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Population clock for every country

Population clock for every country | Social Studies 7 Resources | Scoop.it
Real time statistics for current population of any country. Real time data on population, births, deaths, net migration and population growth.

 

This site shows various demographic statistics for every country including some based on projections in demographic trends in the given country.  If the current trends hold (which they won't, but that is still an interesting measure), the entire Japanese population will disappear in 1,000 years according to this Global Post article: http://www.globalpost.com/dispatches/news/regions/asia-pacific/japan/population-clock-shows-japan-faces-extinction-1000-years


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Kyle Kampe's curator insight, May 27, 2014 10:17 PM

In AP Human Geo., this article relates to the population growth theme because it utilizes all of the indicators we learned in this class, including CBR, CDR, net migration rates, and population growth rates.

Riley Tuggle's curator insight, September 10, 2014 9:51 AM

I believe India has more men than women because sometimes when women can't have a son for their first or second child, the men would beat the women to death, or in some instances women are captured and sold for wives, and they may commit suicide they are so depressed. Also, some pregnant women find out their baby is a girl, they would aport or abandon her because sons are apparently more important and successful because they would stay home and take care of their parents when they are elderly and they would carry on the families name. -rt

MissPatel's curator insight, December 16, 2014 3:22 AM

This is fantastic - have a look at various countries and their 'rate' of growth

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Changes in Mortality: 1900 vs 2010

Changes in Mortality: 1900 vs 2010 | Social Studies 7 Resources | Scoop.it
How we die (in one chart)...

 

This infographic shows the main causes of death in 1900 in the United States and compares that with the 2010 figures.  The United States, during that time underwent what many call the epidemiological transition (in essence, in developed societies we now die for different reason and generally live longer) What are the geographic factors that influence these shifts in the mortality rates?  What is better about society?  Has anything worsened?  How come?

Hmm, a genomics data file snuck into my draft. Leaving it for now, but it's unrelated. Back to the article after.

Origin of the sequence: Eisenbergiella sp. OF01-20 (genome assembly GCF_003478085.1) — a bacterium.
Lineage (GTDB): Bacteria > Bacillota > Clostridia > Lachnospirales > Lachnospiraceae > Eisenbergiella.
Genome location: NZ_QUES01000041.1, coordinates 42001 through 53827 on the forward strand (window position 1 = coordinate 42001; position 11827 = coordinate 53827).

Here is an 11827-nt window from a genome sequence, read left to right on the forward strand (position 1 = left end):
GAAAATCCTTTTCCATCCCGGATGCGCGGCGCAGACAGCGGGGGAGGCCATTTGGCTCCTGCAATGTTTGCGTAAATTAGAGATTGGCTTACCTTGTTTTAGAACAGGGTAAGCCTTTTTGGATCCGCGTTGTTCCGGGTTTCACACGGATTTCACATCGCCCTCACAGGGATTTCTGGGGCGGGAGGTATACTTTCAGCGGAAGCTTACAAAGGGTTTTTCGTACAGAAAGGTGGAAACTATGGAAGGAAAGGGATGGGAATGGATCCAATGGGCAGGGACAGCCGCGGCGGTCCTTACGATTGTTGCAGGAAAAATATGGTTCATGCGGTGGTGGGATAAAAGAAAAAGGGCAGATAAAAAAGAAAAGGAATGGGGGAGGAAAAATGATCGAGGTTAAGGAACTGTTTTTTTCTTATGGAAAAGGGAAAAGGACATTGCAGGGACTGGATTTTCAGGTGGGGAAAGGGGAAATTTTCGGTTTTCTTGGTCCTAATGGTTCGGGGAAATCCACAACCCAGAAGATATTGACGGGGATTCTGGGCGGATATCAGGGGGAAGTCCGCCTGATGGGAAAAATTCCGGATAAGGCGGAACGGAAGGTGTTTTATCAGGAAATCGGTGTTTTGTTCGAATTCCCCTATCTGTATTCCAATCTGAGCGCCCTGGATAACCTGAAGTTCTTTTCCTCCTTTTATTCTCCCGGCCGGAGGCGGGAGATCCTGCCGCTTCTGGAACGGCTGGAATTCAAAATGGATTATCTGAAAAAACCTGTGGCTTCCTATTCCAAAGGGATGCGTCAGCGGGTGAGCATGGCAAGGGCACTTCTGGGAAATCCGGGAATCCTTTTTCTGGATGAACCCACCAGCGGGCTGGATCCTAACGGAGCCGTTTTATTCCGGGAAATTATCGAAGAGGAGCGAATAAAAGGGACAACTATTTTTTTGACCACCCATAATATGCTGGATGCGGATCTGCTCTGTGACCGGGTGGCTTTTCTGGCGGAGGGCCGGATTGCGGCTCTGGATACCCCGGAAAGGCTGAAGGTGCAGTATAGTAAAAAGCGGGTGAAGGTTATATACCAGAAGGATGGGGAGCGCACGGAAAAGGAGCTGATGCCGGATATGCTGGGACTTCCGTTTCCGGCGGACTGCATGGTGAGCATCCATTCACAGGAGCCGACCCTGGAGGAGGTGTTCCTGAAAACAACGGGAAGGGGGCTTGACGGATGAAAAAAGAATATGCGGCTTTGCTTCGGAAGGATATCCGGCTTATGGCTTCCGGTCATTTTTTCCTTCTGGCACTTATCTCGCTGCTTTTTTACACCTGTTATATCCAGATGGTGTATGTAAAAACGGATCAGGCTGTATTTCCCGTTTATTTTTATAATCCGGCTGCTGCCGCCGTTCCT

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Kim Vignale's comment, July 9, 2012 10:33 PM
In the 1900s, there were more "natural" caused illnesses but not enough medicine or technology to alleviate these diseases, hence, the greater mortality rate. Presently, medicine and technology has changed for the greater good. Many of the diseases are cured and more people living longer due to this. However, mortality caused by heart disease and cancer have increased in 2010; this is probably due to higher calorie diets and exposure to preservatives and radiation.
Don Brown Jr's comment, July 10, 2012 7:17 PM
Looking back and comparing the 1900’s to 2010, I think it is becoming quite evident that our surrounding environment and what we consume impacts our health. Honestly what kind of cancer are you not at risk of getting today? Factors can vary from the genetically altered food we consume, radiation emitted from our cell phones or even prolonged exposure to the sun. While combating harmful pathogens and bacteria may have been a critical health concern and challenge of the early 20th century, finding remedies to an increasingly toxic environment may characterize the medical needs of the 21st century.
Justin McCullough's curator insight, December 12, 2013 12:50 PM

The thing that is positive about this infograph on how we die, is that our mortality rate has indeed gone down a whole lot since 1900. As the article states, we have become more aware of the bacteria taht surrounds us and have learned to be more clean because of it. This has surely cut down the rate in which people die by infectious diseases. However, it is interesting to see that heart diseases remains in one of the top ways that we die, even to this day. Accident deaths have also significantly dropped, probably due to the safety measures taken in the workplaces, or the technological advances that have made fighting wars, less deadly than during the 1900s.